The Supreme Court in several and significant public interest litigations, namely, Centre for Enquiry into Health and Allied Themes (CEHAT) v. Union of India; referred as (Cehat v. Union of India)[7] where several directions are given, namely, directing proper and effective implementation of the Act. The Supreme Court directed reviewing the working and implementing the rules framed under the Act directed creating public awareness for stopping the evil practice of sex selection in 2003, further directions were given as the court found there was no change in human mindset. The Court also took note of misuse of modern technology. and litigation by public spirited Sabu Mathew George v. Union of India[8] spanning from 2008 till 2017 December, where by directions are given to search engines to block such advertisement which are meant for diagnostic help of female fetus, way back on 19-9-2016, the Supreme Court directed the respondents to develop techniques so that there would be auto-blocking of such private advertisement. Critically analysing the said decision in opinion of this author there is no conflict in these orders with the decision in Shreya Singhal v. Union of India[9] where right of intermediary is discussed. The decision nowhere directs legitimate information to be blocked or auto-blocked. The nodal agencies directed to be appointed pursuant to 16-11-2016 order cannot be said to be against the rules under the IT Act, 2000 but are in addition as the agency has to only intimate the request to the search engine, the censorship is not violative of any fundamental right of individual. The term advertisement which is undefined is properly interpreted by the court and has come to the conclusion that search engines will have to adopt or adapt and develop such techniques which will filter such information, the safeguarding of freedom to expression is also addressed. A flaw in the decision is that it does not advert to the aspect of pre decisional hearing. It can be observed that the litigation started in 2008 and relates to an important development after the IT Act, 2000 came into force and development in cyber world. The litigation is for seeking ban on so-called advertisements which can be said to be impinging the provisions of the Act. The court issued several directions on 13-12-2017 while disposing the said petition reader may refer to Sabu Mathew George v. Union of India[10]. The court has not distinguished organic search results and advertisements in popular sense is argued by many who are for internet freedom and not concerned with social legal problem caused by such so called organic research advertisements (emphasis by author). The reader can scan through the full text in chronological order in SCC of the year concerned.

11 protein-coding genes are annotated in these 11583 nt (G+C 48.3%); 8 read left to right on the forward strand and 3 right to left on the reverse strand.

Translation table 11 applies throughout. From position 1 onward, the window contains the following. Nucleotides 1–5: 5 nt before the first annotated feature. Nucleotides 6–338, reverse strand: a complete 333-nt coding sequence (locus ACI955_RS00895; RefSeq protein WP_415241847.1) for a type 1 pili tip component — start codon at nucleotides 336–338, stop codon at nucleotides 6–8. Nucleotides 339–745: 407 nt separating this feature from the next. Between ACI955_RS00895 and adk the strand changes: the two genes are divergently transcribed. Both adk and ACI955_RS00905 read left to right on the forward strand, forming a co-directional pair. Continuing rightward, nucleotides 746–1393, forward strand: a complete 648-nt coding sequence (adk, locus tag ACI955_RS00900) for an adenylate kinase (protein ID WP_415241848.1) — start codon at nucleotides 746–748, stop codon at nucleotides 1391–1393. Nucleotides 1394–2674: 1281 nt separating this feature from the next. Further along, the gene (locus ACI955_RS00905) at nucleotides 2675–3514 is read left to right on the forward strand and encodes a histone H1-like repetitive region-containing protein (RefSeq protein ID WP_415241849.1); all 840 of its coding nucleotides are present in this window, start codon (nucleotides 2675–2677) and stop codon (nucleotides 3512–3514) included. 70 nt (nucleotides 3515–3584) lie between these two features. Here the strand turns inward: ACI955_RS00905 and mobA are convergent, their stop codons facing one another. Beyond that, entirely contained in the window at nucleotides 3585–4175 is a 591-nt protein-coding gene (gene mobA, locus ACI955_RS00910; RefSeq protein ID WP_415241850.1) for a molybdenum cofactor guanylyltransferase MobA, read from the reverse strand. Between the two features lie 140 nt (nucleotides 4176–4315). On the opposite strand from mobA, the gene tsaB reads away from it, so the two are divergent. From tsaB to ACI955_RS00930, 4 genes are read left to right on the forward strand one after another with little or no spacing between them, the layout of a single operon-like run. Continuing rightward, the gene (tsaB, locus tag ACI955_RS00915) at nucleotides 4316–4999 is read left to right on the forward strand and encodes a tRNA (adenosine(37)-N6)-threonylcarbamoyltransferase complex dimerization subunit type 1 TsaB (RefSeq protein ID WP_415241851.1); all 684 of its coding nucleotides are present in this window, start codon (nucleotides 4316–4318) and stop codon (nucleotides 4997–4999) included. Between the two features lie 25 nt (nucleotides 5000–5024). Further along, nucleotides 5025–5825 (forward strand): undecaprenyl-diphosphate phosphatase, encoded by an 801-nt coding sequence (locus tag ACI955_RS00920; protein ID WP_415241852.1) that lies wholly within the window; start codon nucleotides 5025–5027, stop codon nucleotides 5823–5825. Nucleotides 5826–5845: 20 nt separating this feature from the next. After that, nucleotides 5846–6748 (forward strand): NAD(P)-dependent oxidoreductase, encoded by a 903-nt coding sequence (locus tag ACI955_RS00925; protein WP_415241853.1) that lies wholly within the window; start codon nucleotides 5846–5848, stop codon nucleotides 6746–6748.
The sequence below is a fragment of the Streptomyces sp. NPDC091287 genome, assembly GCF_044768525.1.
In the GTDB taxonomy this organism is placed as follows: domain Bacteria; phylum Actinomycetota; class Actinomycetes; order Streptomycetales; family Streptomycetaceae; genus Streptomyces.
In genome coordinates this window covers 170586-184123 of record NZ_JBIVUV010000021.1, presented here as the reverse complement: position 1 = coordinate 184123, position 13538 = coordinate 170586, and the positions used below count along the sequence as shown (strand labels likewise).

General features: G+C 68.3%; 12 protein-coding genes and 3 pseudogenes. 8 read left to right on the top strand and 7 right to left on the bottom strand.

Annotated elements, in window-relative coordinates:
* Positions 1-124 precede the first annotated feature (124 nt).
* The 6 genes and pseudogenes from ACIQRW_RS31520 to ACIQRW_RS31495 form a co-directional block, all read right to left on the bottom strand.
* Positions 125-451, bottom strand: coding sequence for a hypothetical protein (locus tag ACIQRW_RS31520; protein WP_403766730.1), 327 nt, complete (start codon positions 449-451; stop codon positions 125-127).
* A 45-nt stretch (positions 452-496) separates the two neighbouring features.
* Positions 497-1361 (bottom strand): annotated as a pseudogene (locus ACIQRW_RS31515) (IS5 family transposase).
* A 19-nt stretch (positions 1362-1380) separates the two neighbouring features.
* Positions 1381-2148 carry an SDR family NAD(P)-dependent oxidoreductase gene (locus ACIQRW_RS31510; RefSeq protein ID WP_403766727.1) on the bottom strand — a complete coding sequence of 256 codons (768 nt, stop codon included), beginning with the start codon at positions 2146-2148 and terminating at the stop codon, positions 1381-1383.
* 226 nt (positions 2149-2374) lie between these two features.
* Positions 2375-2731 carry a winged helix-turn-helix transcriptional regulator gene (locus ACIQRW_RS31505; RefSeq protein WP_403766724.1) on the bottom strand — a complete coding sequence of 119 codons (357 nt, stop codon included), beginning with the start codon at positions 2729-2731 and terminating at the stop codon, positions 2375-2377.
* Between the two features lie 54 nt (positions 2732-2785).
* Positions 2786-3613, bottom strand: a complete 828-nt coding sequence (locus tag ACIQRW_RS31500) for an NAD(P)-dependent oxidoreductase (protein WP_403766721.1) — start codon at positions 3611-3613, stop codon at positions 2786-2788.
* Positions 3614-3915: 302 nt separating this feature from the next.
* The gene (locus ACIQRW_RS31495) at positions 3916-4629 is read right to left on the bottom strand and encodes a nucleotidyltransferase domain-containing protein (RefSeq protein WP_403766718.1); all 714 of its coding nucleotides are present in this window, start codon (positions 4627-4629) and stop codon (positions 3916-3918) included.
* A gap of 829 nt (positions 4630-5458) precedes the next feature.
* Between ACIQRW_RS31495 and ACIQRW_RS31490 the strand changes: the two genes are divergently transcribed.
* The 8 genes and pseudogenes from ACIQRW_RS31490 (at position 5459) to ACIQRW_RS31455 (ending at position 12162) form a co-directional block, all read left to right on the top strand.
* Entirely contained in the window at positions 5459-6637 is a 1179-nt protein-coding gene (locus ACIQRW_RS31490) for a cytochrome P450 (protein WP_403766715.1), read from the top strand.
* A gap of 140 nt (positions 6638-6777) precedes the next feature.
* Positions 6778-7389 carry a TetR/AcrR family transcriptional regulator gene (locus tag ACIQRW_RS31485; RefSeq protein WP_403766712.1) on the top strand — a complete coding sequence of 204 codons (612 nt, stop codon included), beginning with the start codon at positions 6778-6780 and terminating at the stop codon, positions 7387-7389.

The Supreme Court in Voluntary Health Association of Punjab v. Union of India[11] considered the effective implementation of the Act and divided States into clusters so as to consider the suggestions of all stakeholders. The court directed that training be imparted to prosecution officials.

As discussed, the study in post-2010 has turned to what can be said to be mix blend of offences concerning modern technology and medical profession. The diagnostic tool to monitor pregnancy has been subject of disputes concerning ultrasound machines and for stopping indiscreet use of such gadgets as also guidelines for use of all such instruments and for tests to be conducted. The criminality of the act must be seen where there were no proof of earlier indulging in such act as at times there may be genuine reasons for a family to go for testing.